Though they are almost completely absent from the historical record, Palestinian women were extensively involved in the unfolding national struggle in their country during the British mandate period. Led primarily by urban, educated women from the middle and upper classes of Arab society, Palestinian women struggled against British colonialism and against Jewish settlement by holding a national congress, meeting with government officials, smuggling arms, demonstrating, and participating in regional and international conferences. This book is the first comprehensive historical study of the emergence and development of the Palestinian women's movement in this important historical period. Drawing from little-studied source material including oral histories, newspapers, memoirs, and government documents, Ellen Fleischmann not only shows what these women accomplished within the political arena, but also explores the social, cultural, and economic contexts within which they operated. Charting the emergence of an indigenous feminism in Palestine, this work joins efforts to broaden European and American definitions of feminism by incorporating non-Western perspectives (Summary from University of California Press) 

TABEL OF CONTENTS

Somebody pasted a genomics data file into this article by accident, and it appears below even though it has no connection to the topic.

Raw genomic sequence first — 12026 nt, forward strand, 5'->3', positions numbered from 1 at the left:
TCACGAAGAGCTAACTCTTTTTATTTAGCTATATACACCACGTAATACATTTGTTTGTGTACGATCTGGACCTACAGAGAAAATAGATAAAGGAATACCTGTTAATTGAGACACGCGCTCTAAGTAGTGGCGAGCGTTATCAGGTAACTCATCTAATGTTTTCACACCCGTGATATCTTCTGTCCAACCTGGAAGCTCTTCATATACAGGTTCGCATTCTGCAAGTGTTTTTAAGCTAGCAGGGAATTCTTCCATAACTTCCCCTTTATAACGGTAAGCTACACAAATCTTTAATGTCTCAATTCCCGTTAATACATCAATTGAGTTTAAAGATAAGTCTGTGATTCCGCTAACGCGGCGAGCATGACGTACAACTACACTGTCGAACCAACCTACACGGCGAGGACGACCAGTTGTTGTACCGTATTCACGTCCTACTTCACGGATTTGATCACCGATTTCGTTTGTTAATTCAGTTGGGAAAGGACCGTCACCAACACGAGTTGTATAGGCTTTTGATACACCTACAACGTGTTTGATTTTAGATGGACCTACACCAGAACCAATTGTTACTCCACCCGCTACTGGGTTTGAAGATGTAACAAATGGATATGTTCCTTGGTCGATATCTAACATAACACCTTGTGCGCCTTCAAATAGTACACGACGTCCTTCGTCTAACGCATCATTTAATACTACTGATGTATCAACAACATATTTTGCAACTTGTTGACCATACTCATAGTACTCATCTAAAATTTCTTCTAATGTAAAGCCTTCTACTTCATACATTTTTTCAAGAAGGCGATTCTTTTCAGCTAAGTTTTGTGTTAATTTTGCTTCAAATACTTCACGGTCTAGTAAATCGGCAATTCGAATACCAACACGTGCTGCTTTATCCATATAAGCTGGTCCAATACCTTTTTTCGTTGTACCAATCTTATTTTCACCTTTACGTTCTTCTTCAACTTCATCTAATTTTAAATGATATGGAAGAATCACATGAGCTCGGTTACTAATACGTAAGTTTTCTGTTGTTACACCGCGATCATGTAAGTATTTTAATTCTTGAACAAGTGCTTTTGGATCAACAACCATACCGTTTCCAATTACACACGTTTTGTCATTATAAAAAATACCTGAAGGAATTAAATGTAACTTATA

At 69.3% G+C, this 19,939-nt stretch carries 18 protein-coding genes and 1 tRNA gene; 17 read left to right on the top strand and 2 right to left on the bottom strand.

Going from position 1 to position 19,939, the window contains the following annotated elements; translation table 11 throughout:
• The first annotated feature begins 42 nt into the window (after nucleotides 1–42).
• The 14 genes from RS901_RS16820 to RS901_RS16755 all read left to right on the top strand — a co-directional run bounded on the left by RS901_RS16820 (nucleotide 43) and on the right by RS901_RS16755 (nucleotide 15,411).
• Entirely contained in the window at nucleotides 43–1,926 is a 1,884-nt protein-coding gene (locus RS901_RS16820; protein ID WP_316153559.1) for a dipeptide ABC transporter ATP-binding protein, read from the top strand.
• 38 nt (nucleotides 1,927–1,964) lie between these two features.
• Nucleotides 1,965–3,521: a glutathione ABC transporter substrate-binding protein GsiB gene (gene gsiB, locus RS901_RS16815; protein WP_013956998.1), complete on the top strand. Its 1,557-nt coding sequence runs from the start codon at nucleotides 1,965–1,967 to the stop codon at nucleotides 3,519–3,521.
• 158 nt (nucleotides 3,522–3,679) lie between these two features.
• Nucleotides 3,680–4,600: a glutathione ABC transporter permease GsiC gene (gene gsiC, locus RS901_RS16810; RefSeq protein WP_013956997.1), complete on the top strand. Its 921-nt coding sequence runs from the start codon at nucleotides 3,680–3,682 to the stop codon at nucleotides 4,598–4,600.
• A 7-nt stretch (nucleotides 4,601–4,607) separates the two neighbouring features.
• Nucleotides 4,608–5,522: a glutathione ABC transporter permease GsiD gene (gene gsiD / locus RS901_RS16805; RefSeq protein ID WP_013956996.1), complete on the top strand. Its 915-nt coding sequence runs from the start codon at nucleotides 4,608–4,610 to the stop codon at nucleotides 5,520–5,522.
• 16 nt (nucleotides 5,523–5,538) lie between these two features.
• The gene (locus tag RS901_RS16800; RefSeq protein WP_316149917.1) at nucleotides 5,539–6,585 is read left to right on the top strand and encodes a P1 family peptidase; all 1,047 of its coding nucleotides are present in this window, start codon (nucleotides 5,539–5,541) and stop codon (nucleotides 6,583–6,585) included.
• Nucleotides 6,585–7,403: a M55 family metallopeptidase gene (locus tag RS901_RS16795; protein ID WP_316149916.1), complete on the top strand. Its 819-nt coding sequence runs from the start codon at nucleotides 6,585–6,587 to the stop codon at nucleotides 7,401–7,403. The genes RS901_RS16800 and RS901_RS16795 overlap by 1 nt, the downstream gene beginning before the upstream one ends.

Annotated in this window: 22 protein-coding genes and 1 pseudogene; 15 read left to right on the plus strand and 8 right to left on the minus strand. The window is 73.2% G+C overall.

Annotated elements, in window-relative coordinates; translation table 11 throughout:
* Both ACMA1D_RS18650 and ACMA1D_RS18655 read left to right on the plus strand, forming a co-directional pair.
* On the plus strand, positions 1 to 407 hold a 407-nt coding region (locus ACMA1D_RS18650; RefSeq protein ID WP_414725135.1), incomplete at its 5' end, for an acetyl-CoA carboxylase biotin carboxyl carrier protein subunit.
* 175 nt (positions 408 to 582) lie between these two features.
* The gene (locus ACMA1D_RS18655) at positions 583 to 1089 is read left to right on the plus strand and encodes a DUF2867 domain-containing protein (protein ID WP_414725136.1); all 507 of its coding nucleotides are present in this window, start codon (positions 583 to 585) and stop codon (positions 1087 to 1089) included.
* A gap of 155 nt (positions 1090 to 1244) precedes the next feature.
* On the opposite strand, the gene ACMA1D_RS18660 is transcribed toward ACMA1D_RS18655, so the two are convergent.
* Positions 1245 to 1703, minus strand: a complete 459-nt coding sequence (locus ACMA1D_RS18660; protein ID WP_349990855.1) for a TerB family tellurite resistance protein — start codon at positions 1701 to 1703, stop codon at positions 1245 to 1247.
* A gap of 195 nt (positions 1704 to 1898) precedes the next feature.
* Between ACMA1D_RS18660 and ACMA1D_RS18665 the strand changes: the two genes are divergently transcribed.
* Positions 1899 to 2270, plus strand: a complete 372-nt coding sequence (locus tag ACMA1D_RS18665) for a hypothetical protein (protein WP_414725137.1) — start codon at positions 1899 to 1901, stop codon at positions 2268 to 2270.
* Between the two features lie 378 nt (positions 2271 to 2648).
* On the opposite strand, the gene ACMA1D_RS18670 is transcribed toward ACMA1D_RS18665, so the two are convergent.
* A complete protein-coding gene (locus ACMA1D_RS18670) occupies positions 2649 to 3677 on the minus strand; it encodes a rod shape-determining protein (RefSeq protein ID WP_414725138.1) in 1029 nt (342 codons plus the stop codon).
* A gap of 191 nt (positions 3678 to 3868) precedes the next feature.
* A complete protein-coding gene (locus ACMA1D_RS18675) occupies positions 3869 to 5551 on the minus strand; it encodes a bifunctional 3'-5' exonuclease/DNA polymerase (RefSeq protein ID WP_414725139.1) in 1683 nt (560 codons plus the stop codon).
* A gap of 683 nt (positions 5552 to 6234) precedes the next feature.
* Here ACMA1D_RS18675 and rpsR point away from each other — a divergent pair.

Part. 1. Construction of a "new" Palestinian woman

Introduction : inscription into the national narrative

Palestinian women and the rule of the British mandate

The "woman question" in Palestine and the debate in the Arabic press

 

Part. 2. The "new" woman in politics: tThe Palestinian women's movement, 1929-1948

The roots of movement : charity and the nation

Woman is all the nation : the Palestinian women's movement, 1929-1939

The politics of the women's movement : the question of feminism, nationalism, and the "new" woman

Pan-Arabism and the 1940s.

Topics: Armed Conflict, Coloniality/Post-Coloniality, Feminisms, Gender, Gender Roles, Women, Political Participation Regions: Africa, MENA, Asia, Middle East Countries: Palestine / Occupied Palestinian Territories

Year: 2003

Palestinian Women: Narrative Histories and Gendered Memory

Citation:

Kassem, Fatma. 2011. Palestinian Women: Narrative Histories and Gendered Memory. London & New York: Zed.